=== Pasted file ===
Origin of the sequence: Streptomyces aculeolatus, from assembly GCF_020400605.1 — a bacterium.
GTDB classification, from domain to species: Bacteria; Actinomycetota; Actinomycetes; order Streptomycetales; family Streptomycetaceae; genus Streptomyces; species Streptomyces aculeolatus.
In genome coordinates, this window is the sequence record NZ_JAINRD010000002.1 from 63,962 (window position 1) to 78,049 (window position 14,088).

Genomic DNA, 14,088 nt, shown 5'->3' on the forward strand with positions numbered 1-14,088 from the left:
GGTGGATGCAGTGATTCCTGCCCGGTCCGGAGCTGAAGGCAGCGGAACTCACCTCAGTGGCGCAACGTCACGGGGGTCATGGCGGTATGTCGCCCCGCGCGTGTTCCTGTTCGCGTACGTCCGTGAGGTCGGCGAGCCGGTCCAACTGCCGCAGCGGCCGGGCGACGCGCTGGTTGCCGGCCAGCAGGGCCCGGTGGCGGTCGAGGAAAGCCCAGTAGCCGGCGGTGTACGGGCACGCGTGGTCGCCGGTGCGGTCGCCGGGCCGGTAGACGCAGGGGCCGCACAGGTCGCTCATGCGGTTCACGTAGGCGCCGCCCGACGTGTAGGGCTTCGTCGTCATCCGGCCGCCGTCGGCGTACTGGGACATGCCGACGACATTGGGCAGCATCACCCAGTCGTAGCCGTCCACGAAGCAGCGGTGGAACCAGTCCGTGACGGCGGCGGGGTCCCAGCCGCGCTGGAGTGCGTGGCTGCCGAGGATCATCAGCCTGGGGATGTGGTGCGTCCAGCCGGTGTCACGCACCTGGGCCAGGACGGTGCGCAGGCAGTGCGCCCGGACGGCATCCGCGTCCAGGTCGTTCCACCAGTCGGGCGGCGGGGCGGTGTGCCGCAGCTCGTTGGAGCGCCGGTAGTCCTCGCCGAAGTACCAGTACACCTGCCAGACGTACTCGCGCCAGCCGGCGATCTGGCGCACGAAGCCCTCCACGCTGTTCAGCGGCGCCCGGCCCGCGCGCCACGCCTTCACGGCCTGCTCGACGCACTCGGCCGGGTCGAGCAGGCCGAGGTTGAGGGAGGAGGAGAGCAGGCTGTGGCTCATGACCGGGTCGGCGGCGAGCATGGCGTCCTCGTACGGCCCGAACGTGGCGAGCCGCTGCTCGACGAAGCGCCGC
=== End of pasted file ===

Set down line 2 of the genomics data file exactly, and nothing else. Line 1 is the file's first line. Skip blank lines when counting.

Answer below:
GTDB classification, from domain to species: Bacteria; Actinomycetota; Actinomycetes; order Streptomycetales; family Streptomycetaceae; genus Streptomyces; species Streptomyces aculeolatus.